9. 9.      The secular culture today would also join in today, to an extent, and say that nakedness is not shameful. The streakers of the 1970’s, nudists, exhibitionists, pornographers, and those regular people who go to the beach in tiny bathing suits all indicate there is a lack of shame associated with the human body. The ancient Greeks considered the nude male to be heroic and exercised and competed athletically in the nude. But in this post Fall world, this lack of shame is not a good thing; it is lustful immodesty. Neither is the muslim answer of hiding the women inside an all encompassing burkha complete with veils an adequate answer. One view exalts the fallen human body more than Scripture would allow and the other denigrates women as a possession and a source of evil. Hebrews 13:4 “let the marriage bed be undefiled” preserves the dignity and joy of a healthy sexuality between a husband and wife without any of the excesses that our culture brings from both poles. Clearly one of the practical things a church should do is instruct the young people in how to dress in a manner that is pleasing and appropriate for the situation yet still modest.


  1. II.                Sex and Marriage After the Fall
    1. A.     Nakedness and Shame, Genesis 3:7
      1. 1.      Gen. 3:7 Then the eyes of both were opened, and they knew that they were naked. And they sewed fig leaves together… Previously they were naked and not ashamed even in the presence of God, but now they are ashamed of their nakedness. The major difference is that their eyes were opened to evil and sin, and guilt and shame have entered in. They realize that their nakedness now, under these conditions, is inappropriate before God. They seek to cover up their nakedness, to hide from the presence of God when he comes looking for them. In the following verses, as God confronts them, Adam blames Eve and God for his sin, Eve blames the serpent. The blame game begins and marital bliss has been lost. They are banned from the Garden and now live East of Eden, where the thorns and thistles grow and childbirth will now be painful.
      2. 2.      Bruce Waltke writes, (p.92), “Ironically, their opened eyes bring them shame. This knowledge of good and evil is not a neutral state, desired maturity, or an advancement of humanity, as is commonly argued. God desires to save humans from their inclination for ethical autonomy…In the Bible, arum, (naked), usually describes someone stripped of protective clothing and ‘naked’ in the sense of being defenseless, weak, or humiliated (Deut. 28:48; Job 1:21; Isa. 58:7). With an awareness of guilt and a loss of innoncence, the couple now feels shame in their naked state. Their spiritual death is revealed by their alienation from one another, symbolized by sewing fig leaves together for barriers, and by their separation from God, symbolized by hiding among the trees.”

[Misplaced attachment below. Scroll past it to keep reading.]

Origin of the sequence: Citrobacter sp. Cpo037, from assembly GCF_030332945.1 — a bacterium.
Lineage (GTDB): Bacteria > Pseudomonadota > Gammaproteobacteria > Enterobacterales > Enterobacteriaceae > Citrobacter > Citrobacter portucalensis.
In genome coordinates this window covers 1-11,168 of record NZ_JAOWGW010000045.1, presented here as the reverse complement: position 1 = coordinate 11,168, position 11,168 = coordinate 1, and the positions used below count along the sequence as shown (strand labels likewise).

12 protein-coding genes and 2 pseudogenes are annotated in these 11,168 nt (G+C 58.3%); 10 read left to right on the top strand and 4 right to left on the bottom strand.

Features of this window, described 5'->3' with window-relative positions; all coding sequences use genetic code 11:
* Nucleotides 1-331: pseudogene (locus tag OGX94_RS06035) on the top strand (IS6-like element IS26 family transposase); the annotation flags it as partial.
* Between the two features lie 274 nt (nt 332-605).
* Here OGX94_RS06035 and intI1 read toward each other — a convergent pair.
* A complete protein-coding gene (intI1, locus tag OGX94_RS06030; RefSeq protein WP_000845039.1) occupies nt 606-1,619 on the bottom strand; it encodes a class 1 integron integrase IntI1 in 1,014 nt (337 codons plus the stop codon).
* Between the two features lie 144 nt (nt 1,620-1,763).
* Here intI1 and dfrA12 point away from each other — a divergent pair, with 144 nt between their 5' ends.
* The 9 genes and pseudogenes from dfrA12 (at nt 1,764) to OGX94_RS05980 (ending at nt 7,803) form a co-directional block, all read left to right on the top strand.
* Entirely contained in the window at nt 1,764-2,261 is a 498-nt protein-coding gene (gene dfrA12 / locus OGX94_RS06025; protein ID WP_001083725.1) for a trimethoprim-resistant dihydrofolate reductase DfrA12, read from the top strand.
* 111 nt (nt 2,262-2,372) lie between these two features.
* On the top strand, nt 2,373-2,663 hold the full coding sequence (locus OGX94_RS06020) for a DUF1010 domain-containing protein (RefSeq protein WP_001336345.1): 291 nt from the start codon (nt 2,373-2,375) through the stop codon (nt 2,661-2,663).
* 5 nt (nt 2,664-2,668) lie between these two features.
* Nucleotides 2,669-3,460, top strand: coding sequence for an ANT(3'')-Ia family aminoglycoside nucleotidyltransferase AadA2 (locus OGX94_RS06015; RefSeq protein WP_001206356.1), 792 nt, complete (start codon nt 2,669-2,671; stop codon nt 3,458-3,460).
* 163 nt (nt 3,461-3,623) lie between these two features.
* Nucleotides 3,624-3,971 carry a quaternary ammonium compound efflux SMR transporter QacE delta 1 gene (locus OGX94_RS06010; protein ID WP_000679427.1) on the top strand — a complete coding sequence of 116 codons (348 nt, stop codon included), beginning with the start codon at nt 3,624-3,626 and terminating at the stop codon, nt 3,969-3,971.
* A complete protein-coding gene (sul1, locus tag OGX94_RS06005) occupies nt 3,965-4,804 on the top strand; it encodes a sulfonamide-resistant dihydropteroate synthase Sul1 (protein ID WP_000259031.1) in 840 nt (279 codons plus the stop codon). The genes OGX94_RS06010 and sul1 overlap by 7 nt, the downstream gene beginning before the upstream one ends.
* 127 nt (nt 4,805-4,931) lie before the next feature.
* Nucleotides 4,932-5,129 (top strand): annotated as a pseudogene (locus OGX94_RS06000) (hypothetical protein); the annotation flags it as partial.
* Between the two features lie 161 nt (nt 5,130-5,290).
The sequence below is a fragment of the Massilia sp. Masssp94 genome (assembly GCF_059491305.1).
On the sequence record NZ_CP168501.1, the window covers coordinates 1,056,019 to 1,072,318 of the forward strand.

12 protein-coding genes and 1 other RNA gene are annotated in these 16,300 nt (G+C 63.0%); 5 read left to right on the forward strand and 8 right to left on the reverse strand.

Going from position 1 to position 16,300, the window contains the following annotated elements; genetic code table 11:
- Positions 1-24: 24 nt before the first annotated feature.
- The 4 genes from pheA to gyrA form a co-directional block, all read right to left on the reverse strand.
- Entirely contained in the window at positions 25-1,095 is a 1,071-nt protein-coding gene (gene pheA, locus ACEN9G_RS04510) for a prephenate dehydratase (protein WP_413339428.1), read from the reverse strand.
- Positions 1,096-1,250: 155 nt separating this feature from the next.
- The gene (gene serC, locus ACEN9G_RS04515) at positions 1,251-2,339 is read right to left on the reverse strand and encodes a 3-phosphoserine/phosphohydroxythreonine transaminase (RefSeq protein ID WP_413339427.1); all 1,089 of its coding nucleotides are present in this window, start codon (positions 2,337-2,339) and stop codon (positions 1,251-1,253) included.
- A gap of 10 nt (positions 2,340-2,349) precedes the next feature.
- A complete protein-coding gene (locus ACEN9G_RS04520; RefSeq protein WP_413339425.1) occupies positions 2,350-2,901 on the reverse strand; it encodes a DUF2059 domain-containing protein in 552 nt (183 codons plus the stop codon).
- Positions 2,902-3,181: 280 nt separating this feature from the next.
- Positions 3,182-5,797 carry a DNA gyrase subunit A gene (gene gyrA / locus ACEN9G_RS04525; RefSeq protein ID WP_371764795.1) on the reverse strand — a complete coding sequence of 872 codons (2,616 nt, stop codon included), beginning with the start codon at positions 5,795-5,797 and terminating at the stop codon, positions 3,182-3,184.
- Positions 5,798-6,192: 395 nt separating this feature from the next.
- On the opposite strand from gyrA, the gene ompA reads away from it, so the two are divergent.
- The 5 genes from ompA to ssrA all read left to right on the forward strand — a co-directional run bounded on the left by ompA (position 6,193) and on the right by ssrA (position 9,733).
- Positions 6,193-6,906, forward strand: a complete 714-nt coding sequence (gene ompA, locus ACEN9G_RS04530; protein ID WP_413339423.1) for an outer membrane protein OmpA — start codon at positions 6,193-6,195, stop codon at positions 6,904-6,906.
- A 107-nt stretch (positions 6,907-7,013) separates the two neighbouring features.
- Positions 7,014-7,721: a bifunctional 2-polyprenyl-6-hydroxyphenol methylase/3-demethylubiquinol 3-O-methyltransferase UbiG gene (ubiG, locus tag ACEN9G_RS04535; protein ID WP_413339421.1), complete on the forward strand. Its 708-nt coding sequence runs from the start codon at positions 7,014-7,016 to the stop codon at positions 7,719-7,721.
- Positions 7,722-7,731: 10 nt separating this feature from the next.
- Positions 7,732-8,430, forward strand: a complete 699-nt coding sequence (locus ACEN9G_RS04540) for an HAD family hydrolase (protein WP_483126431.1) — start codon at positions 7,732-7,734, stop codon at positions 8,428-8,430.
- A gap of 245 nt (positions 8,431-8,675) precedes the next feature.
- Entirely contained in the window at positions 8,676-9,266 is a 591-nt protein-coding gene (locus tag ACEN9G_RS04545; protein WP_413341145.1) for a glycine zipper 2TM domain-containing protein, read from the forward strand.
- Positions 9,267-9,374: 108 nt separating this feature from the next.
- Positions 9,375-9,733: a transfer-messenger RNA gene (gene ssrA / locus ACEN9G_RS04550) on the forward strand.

2. B.     Polygamy, 4:19 and chapter 16
      1. 1.       Lamech and polygamy, Gen. 4:19 And Lamech took two wives. John Calvin writes, (p.217) “We have here the origin of polygamy in a perverse and degenerate race; and the first author of it, a cruel man, destitute of all humanity.” Bruce Waltke writes, (p.100) “Lamech represents both a progressive hardening in sin- polygamy…and grossly unjust vendetta…”
      2. 2.      Mathews writes, (p.285) “The first alarming evidence of Lamech’s moral decline is his inauguration of polygamy, a dismal departure from the divine norm….Although Genesis does not condemn the patriarchs for their practice of polygamy, it is transparent from Genesis itself that such practices resulted in painful consequences. In Mosaic legislation it was assumed that polygamy produced troubling home life (Deut. 21:15-17).”
      3. 3.      Victor P. Hamilton, The New International Commentary on the Old Testament, The Book of Genesis Chapters 1-17, Eerdmans: Grand Rapids, MI, 1990 (p.238) writes, “To be sure, no rebuke from God is directed at Lamech for his violation of the marital arrangement. It is simply recorded. But that is the case with most OT illustrations of polygamy. Abraham is not condemned for cohabiting with Sarah and Hagar, nor is Jacob for marrying simultaneously Leah and Rachel. In fact, however, nearly every polygamous household in the OT suffers most unpleasant and shattering experiences precisely because of this ad hoc relationship. The domestic struggle that ensue are devastating.”